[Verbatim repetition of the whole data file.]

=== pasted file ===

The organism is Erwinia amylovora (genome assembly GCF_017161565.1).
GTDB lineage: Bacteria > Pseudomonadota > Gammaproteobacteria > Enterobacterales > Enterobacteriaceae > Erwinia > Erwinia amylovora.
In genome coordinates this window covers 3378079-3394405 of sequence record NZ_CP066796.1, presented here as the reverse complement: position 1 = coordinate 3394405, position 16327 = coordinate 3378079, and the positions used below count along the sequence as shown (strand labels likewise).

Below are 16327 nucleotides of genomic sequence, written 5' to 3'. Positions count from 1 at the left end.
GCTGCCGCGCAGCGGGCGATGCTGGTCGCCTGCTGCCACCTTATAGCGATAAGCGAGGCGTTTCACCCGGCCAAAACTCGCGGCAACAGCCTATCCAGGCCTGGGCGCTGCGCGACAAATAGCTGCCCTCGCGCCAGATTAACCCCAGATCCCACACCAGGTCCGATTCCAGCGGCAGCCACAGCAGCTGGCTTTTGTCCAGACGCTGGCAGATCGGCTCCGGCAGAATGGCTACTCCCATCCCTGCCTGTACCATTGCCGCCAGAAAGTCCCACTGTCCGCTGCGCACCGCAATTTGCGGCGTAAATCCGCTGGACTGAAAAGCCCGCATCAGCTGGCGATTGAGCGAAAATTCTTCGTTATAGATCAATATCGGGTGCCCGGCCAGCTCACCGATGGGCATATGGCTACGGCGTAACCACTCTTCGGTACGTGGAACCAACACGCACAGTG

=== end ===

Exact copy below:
The organism is Erwinia amylovora (genome assembly GCF_017161565.1).
GTDB lineage: Bacteria > Pseudomonadota > Gammaproteobacteria > Enterobacterales > Enterobacteriaceae > Erwinia > Erwinia amylovora.
In genome coordinates this window covers 3378079-3394405 of sequence record NZ_CP066796.1, presented here as the reverse complement: position 1 = coordinate 3394405, position 16327 = coordinate 3378079, and the positions used below count along the sequence as shown (strand labels likewise).

Below are 16327 nucleotides of genomic sequence, written 5' to 3'. Positions count from 1 at the left end.
GCTGCCGCGCAGCGGGCGATGCTGGTCGCCTGCTGCCACCTTATAGCGATAAGCGAGGCGTTTCACCCGGCCAAAACTCGCGGCAACAGCCTATCCAGGCCTGGGCGCTGCGCGACAAATAGCTGCCCTCGCGCCAGATTAACCCCAGATCCCACACCAGGTCCGATTCCAGCGGCAGCCACAGCAGCTGGCTTTTGTCCAGACGCTGGCAGATCGGCTCCGGCAGAATGGCTACTCCCATCCCTGCCTGTACCATTGCCGCCAGAAAGTCCCACTGTCCGCTGCGCACCGCAATTTGCGGCGTAAATCCGCTGGACTGAAAAGCCCGCATCAGCTGGCGATTGAGCGAAAATTCTTCGTTATAGATCAATATCGGGTGCCCGGCCAGCTCACCGATGGGCATATGGCTACGGCGTAACCACTCTTCGGTACGTGGAACCAACACGCACAGTG